Wrk introduction

Before learning about wrk, my understanding of performance testing had been limited to ab (Apache Benchmark). I had the impression that the functionality of ab was relatively simple, that is, simply pressure testing a given API and then seeing how much concurrency was there. So I learned about it, and then I saw that other people were interested in wrk, so I recorded something about wrk in the meantime.

Functional overview

The basic function of wrk is actually very similar to ab, you can simply do some GET requests, and then calculate the QPS (Request Per Seconds) and RT (Response Time) and so on, but wrk can not directly perform POST requests (ab can). So, here’s a further important feature of wrk: it supports extensions via lua scripts, which allow you to

These are all extensions of the lua script, which will work much better than ab in this convenience. One interesting thing is that if you go to wrk, you will also find a wrk2 thing, it is actually a modified version of wrk, the author himself added a so-called constant throughput function, in fact, is not to test QPS, but to maintain a certain QPS, and then see how the server side of the response speed, how the performance, so In general, I don’t need wrk2.

Basic function demo

So I can only demonstrate a simple GET request here, which is to see how wrk performs these two simple operations. As for POST requests, I need to cover them in the next section Extended Features.

Extensions demo

lua script execution logic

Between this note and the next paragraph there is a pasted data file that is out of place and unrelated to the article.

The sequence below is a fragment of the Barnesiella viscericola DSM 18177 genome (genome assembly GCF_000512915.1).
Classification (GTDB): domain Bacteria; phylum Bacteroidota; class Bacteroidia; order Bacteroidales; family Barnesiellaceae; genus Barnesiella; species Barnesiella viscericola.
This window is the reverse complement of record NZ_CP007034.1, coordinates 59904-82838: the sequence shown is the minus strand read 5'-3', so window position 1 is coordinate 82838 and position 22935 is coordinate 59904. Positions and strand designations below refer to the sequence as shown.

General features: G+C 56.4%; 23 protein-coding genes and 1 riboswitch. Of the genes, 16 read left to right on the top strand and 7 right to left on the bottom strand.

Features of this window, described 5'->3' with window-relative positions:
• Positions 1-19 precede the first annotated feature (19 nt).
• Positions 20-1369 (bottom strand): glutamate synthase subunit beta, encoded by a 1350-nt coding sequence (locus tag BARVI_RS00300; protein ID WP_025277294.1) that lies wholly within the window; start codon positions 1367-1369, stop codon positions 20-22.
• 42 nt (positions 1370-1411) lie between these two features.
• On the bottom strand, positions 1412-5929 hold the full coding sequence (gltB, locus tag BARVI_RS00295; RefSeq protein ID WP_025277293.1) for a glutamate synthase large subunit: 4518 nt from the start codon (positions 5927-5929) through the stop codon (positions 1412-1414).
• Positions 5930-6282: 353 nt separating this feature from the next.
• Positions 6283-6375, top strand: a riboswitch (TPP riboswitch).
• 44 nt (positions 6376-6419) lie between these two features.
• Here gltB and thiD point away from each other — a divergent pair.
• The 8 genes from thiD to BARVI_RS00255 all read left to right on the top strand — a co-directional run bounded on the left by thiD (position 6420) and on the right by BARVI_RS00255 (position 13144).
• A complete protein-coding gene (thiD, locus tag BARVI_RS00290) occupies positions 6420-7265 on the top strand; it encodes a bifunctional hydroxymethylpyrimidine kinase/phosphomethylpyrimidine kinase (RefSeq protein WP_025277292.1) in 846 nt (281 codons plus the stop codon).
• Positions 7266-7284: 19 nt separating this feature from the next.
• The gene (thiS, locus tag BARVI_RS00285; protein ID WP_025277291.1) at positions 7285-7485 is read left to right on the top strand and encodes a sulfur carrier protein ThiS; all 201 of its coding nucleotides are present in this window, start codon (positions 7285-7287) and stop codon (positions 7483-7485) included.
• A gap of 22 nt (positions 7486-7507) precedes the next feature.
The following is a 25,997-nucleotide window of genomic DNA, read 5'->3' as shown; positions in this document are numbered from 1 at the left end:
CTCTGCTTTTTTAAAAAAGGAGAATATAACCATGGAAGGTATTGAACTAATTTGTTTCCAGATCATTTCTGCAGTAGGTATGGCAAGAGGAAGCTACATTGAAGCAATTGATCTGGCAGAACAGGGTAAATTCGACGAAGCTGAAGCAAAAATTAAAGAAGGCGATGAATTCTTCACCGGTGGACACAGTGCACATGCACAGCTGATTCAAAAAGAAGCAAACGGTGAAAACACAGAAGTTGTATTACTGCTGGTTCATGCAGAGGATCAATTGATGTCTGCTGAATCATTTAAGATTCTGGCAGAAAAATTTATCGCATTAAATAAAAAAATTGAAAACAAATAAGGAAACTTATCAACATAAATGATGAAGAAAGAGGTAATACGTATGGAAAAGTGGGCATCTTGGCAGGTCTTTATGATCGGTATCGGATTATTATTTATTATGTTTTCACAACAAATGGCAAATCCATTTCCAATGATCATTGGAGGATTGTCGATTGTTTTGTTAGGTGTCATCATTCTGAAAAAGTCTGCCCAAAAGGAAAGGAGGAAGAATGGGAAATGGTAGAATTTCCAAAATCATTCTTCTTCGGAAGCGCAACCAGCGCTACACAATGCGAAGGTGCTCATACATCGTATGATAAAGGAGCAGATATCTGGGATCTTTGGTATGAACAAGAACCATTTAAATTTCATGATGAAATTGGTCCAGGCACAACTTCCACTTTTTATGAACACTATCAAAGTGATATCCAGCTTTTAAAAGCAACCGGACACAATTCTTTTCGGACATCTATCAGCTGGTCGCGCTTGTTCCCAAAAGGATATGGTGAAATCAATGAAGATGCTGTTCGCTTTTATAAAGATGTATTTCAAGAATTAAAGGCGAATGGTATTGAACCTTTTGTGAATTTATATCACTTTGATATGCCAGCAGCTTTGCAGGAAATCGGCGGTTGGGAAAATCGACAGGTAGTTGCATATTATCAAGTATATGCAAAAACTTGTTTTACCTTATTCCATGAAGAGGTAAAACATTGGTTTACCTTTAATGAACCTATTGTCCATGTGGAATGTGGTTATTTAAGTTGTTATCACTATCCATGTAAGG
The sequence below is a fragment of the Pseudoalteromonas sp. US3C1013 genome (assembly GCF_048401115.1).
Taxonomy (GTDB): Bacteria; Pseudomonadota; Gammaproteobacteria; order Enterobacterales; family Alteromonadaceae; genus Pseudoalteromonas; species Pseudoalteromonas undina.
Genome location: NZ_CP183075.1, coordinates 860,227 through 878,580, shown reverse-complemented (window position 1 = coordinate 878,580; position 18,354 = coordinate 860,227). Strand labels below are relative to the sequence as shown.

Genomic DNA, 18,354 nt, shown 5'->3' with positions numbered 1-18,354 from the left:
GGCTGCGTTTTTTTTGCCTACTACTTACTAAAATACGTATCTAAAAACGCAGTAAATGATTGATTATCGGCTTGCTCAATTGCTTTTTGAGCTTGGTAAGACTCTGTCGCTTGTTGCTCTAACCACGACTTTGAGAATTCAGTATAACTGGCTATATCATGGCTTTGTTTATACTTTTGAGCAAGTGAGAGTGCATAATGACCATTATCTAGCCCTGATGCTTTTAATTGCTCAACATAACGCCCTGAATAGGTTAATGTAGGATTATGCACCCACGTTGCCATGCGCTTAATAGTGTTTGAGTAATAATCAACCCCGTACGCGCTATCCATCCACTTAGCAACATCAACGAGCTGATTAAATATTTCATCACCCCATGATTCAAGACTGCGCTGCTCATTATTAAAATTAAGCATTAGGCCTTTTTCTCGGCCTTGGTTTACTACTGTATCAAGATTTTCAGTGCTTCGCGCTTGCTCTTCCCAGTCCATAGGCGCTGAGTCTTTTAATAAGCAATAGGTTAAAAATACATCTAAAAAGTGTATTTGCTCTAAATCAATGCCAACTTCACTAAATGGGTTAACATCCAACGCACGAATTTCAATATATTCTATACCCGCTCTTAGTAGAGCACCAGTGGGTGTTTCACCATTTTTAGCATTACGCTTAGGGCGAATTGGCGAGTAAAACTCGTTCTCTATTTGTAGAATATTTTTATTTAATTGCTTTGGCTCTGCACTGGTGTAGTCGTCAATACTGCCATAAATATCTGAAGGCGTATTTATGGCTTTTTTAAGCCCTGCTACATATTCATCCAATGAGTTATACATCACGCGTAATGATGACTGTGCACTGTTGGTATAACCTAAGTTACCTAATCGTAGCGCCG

Wrk’s POST requests cannot be executed directly via command-line arguments, so they need to be run by way of a lua script.

lua scripting framework

After reading the theoretical part, let’s look at the lua framework that corresponds to each phase, i.e., how lua scripts should be written as specified by wrk.

Startup phase

Once the lua thread starts, it calls a custom function in this phase.

  1. [[email protected].io]# cat setup.lua
  2. local counter = 1
  3. function setup(thread)
  4. thread:set("id", counter)
  5. table.insert(threads, thread)
  6. counter = counter + 1
  7. end

As you can see, during the startup phase, you can modify the content of the setup function as a custom startup content, in which you can modify the thread-related information, such as modifying the thread’s variables, modifying the thread’s server address, etc. Generally, you don’t have to modify it, but if you want to, here are some parameters of the function for you to use: | function(variable) name | function(s)

function (variable) name role
thread.addr variable: get/modify the address of the server
thread:get(name) function: get the global variables of the thread
thread:set(name, value) function: set the global variables of the thread, as demonstrated in the example above
thread:stop() function: close the thread, so the next two phases don’t need to be executed.
Run phase

The run phase is the core of wrk. In this section, you can have multiple functions that can be defined, namely

function name function
function init(args) lua thread will be executed once when it enters the run phase, but not afterwards, you can do some initialization of requests and so on in this phase
function delay() lua thread will be executed once when it enters the run phase.
function delay() The lua thread will call this once before each request is made.
function request() The lua thread will send the response to this function as a request.
function response(status, headers, body) The lua thread will call this function with the response of each request as an argument

Here is an example of how the code for each stage is written.